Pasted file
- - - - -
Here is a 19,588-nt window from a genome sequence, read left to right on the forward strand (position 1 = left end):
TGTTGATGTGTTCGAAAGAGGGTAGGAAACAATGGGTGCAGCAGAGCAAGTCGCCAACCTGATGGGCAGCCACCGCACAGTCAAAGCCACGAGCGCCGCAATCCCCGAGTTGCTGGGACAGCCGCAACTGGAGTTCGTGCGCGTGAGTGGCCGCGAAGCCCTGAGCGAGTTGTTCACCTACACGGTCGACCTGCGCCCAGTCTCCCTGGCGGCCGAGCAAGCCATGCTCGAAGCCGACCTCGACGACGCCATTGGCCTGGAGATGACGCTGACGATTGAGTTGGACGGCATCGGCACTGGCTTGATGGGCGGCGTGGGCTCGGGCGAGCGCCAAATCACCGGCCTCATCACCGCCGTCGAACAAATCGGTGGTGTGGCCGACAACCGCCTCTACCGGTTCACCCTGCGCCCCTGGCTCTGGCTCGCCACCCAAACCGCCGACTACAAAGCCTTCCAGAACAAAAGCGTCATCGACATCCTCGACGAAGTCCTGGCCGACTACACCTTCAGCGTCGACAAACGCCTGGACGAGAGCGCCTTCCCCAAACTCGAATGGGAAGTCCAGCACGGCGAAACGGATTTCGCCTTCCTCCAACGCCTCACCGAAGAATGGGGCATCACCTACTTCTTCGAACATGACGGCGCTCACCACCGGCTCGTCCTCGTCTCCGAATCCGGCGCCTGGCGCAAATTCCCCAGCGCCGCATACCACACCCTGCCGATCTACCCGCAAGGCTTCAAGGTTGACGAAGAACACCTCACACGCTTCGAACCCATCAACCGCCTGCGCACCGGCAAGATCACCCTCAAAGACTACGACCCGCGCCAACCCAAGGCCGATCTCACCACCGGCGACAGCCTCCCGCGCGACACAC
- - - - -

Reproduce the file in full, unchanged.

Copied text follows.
Here is a 19,588-nt window from a genome sequence, read left to right on the forward strand (position 1 = left end):
TGTTGATGTGTTCGAAAGAGGGTAGGAAACAATGGGTGCAGCAGAGCAAGTCGCCAACCTGATGGGCAGCCACCGCACAGTCAAAGCCACGAGCGCCGCAATCCCCGAGTTGCTGGGACAGCCGCAACTGGAGTTCGTGCGCGTGAGTGGCCGCGAAGCCCTGAGCGAGTTGTTCACCTACACGGTCGACCTGCGCCCAGTCTCCCTGGCGGCCGAGCAAGCCATGCTCGAAGCCGACCTCGACGACGCCATTGGCCTGGAGATGACGCTGACGATTGAGTTGGACGGCATCGGCACTGGCTTGATGGGCGGCGTGGGCTCGGGCGAGCGCCAAATCACCGGCCTCATCACCGCCGTCGAACAAATCGGTGGTGTGGCCGACAACCGCCTCTACCGGTTCACCCTGCGCCCCTGGCTCTGGCTCGCCACCCAAACCGCCGACTACAAAGCCTTCCAGAACAAAAGCGTCATCGACATCCTCGACGAAGTCCTGGCCGACTACACCTTCAGCGTCGACAAACGCCTGGACGAGAGCGCCTTCCCCAAACTCGAATGGGAAGTCCAGCACGGCGAAACGGATTTCGCCTTCCTCCAACGCCTCACCGAAGAATGGGGCATCACCTACTTCTTCGAACATGACGGCGCTCACCACCGGCTCGTCCTCGTCTCCGAATCCGGCGCCTGGCGCAAATTCCCCAGCGCCGCATACCACACCCTGCCGATCTACCCGCAAGGCTTCAAGGTTGACGAAGAACACCTCACACGCTTCGAACCCATCAACCGCCTGCGCACCGGCAAGATCACCCTCAAAGACTACGACCCGCGCCAACCCAAGGCCGATCTCACCACCGGCGACAGCCTCCCGCGCGACACAC